Canon Developing Wireless Remote Sync Cameras, 30fps Still Shooting a Possibility

Canon 1Ds Mark IV

Not only is Canon looking to put wireless TTL radio flash sync in future cameras, it is also working on technology to sync remote cameras with your primary camera.

According to a recently published patent application, Canon may be putting wireless camera syncing inside a future 1D/1Ds series body. We saw a hint of this in an earlier patent application, but this more recent application sheds some light on the breadth of the features.

Canon Wireless TTL Flash and Multi-camera Sync Patent Diagram

Canon Wireless TTL Flash and Multi-camera Sync Patent Diagram

Chances are that this camera sync uses the same IEEE 802.15.4 standard identified in the prior radio TTL patent applications, which is more commonly known as a wireless standard applied for low-rate wireless personal area networks operating at 2.4GHz, 915MHz and 868MHz.  If that’s the case, we can probably expect at least 300′ of reliable range from the built-in camera communication, which doesn’t take into account repeaters or extenders (if available).

Canon Collaborative Shooting

Canon Collaborative Shooting Menu - Camera Pairing

The present application reveals a couple of different shooting modes for syncing the master and slave cameras – synchronous and continuous.

Canon Collaborative Shooting Mode

Canon Collaborative Shooting Mode Setting

In synchronous shooting mode, the master camera and each slave camera (there can be multiple slaves) are linked together via the camera menus.  Whenever the master camera’s shutter releases, each of the slave cameras fire at virtually the same time.  As a result, you cover the exact moment of a scene from multiple angles.

Canon Synchronous Shooting Diagram

Canon Synchronous Shooting Diagram

In continuous mode, however, the slave cameras fire in succession after the master camera.  Canon provides the example of a camera that shoots 3 fps yields an effective frame rate of 6 fps whenever they are paired in continuous shooting mode.  Adding a third camera staggers the shooting rate to an effective 9 fps among the three synced bodies.

Canon Continuous Shooting with Slave Cameras

Canon Continuous Shooting with Slave Cameras

Of course 3 fps is rather meager when you consider the 10 fps of the 1D Mark IV.  Syncing 3 of those cameras should yield an effective frame rate of 30 fps.

Of course, that’s been done before for USA Today…

With this technology, however, it shouldn’t take 5 days to set up such a system.  Canon lays out the setup process to be as simple as making a couple of menu selections and then you’re multiplying your frame rate by the number of bodies you have.

Canon Collaborative Shooting Diagram

Canon Collaborative Shooting Diagram

If Canon will hurry up and push this tech out with its radio-sync wireless flash in the next 1D/1Ds body, it could take a step or two ahead of Nikon as a the sports photography king of cameras.  (That is, of course, if Canon’s AF is up to par.)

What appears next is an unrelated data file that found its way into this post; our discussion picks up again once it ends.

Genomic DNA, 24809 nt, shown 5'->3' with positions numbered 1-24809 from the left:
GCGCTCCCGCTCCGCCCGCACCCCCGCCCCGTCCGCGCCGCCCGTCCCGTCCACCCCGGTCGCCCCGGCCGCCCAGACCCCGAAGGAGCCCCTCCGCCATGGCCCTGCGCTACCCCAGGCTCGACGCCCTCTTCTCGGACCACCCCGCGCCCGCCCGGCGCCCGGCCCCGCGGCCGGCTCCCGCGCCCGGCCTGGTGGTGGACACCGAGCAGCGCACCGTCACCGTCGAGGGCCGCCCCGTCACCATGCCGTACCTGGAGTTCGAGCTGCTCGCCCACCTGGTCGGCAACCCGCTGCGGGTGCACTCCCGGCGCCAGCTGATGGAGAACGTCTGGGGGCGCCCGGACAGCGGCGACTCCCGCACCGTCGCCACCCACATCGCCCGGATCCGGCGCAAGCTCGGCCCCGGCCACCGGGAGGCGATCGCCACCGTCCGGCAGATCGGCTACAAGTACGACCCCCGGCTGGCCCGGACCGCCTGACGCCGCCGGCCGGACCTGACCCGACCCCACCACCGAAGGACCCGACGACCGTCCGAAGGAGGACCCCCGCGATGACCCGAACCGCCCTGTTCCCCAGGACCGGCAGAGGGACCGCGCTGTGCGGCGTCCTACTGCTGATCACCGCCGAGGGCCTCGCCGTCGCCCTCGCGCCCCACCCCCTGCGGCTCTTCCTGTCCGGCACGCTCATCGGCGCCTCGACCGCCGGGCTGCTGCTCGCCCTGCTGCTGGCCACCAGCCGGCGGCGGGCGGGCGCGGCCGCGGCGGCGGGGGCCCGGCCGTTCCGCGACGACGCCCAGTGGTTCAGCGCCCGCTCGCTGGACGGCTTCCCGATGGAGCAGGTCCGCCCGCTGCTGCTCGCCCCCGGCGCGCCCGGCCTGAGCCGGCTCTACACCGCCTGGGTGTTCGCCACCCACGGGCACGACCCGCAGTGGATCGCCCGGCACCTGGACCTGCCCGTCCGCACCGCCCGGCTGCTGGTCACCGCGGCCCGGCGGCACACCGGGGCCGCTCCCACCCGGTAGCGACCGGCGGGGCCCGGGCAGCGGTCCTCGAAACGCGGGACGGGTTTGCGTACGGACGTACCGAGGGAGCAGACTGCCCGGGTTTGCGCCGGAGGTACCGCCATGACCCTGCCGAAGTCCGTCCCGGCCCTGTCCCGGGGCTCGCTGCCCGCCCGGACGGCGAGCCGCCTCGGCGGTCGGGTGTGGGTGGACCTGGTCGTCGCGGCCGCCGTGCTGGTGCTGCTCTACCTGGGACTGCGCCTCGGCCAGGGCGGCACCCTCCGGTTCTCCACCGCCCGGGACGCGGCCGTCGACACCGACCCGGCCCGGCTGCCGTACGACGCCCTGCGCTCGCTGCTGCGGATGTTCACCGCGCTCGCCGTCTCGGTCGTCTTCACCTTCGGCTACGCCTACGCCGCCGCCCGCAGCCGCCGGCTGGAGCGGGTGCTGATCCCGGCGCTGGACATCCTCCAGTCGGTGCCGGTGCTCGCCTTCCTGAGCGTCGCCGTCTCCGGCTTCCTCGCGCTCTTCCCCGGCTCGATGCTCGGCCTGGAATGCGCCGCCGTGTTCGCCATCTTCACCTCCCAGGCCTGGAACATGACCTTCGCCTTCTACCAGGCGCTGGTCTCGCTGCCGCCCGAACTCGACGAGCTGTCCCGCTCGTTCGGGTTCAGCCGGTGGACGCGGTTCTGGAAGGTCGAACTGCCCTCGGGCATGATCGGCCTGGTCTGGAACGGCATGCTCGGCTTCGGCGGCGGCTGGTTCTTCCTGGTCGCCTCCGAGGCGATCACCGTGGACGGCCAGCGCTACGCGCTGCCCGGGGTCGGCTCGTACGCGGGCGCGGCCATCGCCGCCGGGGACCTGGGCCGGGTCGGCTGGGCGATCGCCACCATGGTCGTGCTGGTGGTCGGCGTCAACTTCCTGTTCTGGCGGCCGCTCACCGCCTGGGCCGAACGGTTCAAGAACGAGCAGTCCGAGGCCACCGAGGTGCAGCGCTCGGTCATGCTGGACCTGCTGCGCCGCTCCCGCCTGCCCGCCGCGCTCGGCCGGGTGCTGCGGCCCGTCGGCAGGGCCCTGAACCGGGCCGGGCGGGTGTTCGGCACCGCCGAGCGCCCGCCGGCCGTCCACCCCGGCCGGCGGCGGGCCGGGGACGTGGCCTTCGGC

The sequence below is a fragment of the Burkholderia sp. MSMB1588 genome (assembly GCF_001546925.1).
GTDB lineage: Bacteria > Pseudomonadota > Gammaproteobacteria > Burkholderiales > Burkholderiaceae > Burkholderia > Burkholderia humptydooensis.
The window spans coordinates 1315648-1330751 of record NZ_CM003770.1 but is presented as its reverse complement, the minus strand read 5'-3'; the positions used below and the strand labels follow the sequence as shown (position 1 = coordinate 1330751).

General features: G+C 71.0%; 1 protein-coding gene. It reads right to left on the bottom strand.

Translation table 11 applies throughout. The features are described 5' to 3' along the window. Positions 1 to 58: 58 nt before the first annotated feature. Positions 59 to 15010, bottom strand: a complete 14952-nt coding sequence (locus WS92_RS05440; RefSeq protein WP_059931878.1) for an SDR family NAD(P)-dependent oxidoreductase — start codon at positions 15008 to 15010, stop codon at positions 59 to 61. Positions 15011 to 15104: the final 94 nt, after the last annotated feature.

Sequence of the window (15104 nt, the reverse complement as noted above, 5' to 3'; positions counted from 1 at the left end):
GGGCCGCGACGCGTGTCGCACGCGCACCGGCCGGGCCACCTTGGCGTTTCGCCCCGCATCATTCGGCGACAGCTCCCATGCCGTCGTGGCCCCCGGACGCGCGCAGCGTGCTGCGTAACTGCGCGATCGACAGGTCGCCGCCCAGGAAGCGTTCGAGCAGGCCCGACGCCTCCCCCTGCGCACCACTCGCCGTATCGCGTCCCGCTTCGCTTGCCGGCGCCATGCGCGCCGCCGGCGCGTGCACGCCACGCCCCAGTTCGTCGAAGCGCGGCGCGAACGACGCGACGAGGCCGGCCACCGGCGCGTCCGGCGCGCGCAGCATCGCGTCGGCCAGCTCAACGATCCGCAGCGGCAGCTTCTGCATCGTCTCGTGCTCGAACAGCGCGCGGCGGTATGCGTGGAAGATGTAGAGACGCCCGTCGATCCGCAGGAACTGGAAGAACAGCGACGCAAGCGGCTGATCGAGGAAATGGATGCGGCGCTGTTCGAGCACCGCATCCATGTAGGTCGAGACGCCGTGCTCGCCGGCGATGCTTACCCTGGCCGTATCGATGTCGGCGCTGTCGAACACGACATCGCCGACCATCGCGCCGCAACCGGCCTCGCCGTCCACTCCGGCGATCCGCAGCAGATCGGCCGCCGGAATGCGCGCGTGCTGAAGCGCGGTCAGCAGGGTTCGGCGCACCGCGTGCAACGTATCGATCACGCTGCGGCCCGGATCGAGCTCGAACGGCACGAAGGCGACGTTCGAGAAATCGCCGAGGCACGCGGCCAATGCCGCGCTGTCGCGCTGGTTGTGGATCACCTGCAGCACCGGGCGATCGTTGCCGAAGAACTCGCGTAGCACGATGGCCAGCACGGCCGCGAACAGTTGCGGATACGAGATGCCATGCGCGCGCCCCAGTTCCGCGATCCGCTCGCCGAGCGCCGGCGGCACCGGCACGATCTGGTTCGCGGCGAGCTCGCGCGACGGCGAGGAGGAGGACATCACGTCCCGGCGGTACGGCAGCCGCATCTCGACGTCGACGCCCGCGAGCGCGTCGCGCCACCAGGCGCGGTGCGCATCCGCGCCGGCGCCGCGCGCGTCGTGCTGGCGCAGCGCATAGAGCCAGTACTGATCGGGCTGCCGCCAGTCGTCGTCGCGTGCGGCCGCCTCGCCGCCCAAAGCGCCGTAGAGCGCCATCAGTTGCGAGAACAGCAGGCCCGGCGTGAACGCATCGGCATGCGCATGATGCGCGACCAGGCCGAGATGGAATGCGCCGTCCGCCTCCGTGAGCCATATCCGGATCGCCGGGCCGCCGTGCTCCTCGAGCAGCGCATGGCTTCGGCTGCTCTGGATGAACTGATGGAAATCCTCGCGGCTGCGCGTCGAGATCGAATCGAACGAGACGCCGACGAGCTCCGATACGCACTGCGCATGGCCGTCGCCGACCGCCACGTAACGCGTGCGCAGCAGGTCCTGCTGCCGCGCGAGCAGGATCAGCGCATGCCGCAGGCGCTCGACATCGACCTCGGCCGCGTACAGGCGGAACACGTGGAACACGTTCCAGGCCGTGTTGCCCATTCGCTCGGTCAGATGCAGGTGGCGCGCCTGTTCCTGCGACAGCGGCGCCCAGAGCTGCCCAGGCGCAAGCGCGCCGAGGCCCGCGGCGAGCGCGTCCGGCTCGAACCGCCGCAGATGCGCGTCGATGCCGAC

Canon Collaborative Shooting Camera Selection

Canon Collaborative Shooting Camera Selection

I, for one, am pretty excited about this technology; however, I think it is well past time that Canon and Nikon push the envelope on features like this.

Want do take a look at all the legalese in the patent?  Download it here:

Canon Wireless Camera Sync Patent Application

What do you think about this technology?  What other situations do you see benefiting from features brought about by this technology?

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Comments

  1. says

    While I can’t ever imagine a scenario where I would sync cameras, I still find this news to be extremely encouraging since it is further evidence that at least one camera company is responding to the obvious need for built in RF control of remote flashes. “Overdue” is an understatement in this case.

  2. Jeremy D. Martin says

    that would be pretty sweet for shooting stuff like explosions where timing is both critical and difficult.

  3. says

    I hope I still have sight to witness this feature in a 5DMk2. By then it might be called the 5DMkXV but it sounds like it’s worth the wait. Multiple cameras could be cool (stitched?) but that’s out of my league. Who among us could afford multiple 1D’s anyway? I just want to be able to throw away my troublesome Pocket Wizards and have everything in one place. C’mon Canon. Give it to us now!

  4. Florian says

    Hmmm, I can see issues at venues on using such cameras. As it is NFL has an FCC frequency Coordinator at each game, that you have to register your wireless frequencies with, or risk getting tossed from that venue. Other sports are looking to do the same with the advent of all these wireless items.
    I personally think it would be very cool to have.

  5. Bob Howland says

    I’ve heard of NBA games being photographed with 9 Nikon D3’s, with 5 or 6 being remotely triggered. One favorite trick is suspending one over each basket looking down, to capture dunk shots. Remote photography of hockey games is another possibility. In fact, one of the “capabilities demonstration” shots of the original D3 was from a camera with a 14-24 stuffed way in the back of the net for a shot taken at ISO 6400.

    My guess is that Low Energy Bluetooth be perfect for this?

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